2016 Lecture Series

Corporate Realities and Democratic Ideals

Philip Pettit

hsc-2016

Holding Corporate Bodies Responsible

Tuesday, February 16, 2016
11:10 am, Samuelson Chapel

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Agents are fit to be held morally responsible insofar as two conditions are fulfilled. One, they can make judgments of good and bad, right and wrong, determining the relative merits of the options they face in any choice. And, two, they can act on their judgment of those merits, pursuing the right and avoiding the wrong. I argue that corporate bodies have both of these capacities and arefit to be held responsible for what they do. This means that we can hold them accountable in both a legal and a moral sense, can blame and sanction them, and can require certain behaviors of them as corporate citizens.

Granting Corporate Bodies Rights

Tuesday, February 16, 2016
4:00 pm, Samuelson Chapel

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If corporate bodies are to have responsibilities in their own name, however, shouldn’t they also have rights in their own name? Yes, but only under strict limits. There is a tradition in U.S. jurisprudence that suggests otherwise, arguing that corporate bodies are legal persons and that the 14th Amendment protects them, as persons, in the way in which it was designed to protect emancipated slaves. Against that tradition, I maintain that the concerns and interests of individual citizens should always take primacy. Corporate bodies should be given rights, but not on the same basis or in the same range as individual human beings.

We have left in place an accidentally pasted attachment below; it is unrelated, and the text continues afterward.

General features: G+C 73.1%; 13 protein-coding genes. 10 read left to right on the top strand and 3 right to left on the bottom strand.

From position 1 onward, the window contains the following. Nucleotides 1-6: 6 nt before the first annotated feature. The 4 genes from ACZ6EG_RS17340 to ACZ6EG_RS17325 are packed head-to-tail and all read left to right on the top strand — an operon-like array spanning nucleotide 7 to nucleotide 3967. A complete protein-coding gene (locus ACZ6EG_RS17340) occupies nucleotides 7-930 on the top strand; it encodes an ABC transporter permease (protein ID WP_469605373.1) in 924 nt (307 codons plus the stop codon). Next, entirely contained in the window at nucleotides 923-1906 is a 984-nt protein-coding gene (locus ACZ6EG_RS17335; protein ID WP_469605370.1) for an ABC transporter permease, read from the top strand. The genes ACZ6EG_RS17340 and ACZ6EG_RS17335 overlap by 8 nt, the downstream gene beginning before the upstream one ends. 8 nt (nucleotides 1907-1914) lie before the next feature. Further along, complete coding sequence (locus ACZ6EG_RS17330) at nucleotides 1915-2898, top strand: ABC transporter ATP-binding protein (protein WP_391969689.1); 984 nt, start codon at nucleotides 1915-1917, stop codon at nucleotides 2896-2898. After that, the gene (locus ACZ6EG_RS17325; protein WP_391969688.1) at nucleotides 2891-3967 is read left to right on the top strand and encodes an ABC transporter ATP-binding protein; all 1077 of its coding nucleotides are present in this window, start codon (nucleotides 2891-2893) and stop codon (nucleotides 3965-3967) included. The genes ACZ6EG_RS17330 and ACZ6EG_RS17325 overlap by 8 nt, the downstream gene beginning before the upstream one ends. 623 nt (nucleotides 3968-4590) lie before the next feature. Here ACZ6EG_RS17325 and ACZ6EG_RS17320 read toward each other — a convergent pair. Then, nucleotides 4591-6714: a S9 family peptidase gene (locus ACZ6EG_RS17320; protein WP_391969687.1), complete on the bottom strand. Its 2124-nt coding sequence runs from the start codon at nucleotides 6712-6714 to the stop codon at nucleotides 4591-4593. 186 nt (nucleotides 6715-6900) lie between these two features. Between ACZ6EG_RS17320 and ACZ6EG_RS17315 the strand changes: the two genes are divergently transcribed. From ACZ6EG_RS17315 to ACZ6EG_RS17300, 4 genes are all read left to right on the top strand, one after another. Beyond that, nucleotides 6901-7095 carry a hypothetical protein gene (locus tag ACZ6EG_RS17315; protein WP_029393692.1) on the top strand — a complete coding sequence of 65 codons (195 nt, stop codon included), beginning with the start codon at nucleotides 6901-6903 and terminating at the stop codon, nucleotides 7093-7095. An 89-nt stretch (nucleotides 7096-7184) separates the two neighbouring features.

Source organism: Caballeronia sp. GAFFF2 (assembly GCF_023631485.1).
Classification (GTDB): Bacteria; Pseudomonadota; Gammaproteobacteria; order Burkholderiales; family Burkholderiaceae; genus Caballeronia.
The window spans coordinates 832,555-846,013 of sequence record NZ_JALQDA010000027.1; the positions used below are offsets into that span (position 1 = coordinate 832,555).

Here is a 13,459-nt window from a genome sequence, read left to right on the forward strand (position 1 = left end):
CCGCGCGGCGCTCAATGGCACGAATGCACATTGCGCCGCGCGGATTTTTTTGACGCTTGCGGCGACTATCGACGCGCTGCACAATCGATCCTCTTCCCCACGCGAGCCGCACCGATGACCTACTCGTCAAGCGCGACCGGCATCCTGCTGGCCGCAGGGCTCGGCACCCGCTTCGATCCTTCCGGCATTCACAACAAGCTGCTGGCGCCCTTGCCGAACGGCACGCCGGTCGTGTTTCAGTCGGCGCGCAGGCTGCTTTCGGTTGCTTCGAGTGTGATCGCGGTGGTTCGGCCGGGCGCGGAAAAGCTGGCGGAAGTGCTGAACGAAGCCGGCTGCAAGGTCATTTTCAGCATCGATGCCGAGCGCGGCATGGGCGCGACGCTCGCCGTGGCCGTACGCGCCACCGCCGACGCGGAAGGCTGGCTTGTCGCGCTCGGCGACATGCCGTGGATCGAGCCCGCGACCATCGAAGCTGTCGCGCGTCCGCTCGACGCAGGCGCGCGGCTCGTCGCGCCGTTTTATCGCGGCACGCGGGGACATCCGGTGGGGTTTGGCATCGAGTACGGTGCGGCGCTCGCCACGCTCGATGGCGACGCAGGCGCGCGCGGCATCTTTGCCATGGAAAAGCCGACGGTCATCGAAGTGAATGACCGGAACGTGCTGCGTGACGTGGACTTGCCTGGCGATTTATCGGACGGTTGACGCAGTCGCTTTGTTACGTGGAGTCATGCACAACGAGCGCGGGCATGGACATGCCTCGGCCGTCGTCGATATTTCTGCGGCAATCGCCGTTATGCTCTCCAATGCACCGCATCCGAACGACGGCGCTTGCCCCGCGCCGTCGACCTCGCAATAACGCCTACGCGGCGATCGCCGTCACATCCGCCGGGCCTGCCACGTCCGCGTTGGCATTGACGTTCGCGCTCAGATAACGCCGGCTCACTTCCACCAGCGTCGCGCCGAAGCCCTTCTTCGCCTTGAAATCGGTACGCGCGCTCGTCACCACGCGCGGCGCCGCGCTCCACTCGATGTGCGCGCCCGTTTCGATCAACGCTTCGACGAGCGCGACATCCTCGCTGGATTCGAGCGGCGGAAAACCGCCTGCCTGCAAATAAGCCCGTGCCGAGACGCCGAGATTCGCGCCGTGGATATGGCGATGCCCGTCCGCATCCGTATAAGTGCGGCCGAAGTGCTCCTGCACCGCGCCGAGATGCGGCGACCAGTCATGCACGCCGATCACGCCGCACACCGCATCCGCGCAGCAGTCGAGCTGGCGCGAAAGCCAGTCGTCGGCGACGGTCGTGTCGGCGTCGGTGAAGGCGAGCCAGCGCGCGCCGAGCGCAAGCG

pettit

Philip Pettit

Philip Pettit is L. S. Rockefeller University Professor of Politics and Human Values at Princeton University, and Distinguished University Professor of Philosophy at the Australian National University, Canberra. His books include Republicanism (1997), The Economy of Esteem (2004) with G. Brennan; Group Agency (2011) with C. List; On the People’s Terms (2012); Just Freedom (2014); and The Robust Demands of the Good (2015). He is a Fellow of the Australian academies of Humanities and Social Sciences as well as the American Academy of Arts and Sciences, the British Academy and the Royal Irish Academy. He gave the Tanner Lectures in Berkeley in 2015 and will give the Locke lectures in Philosophy at Oxford in 2019. Common Minds: Themes from the Philosophy of Philip Pettit appeared from Oxford University Press in 2007.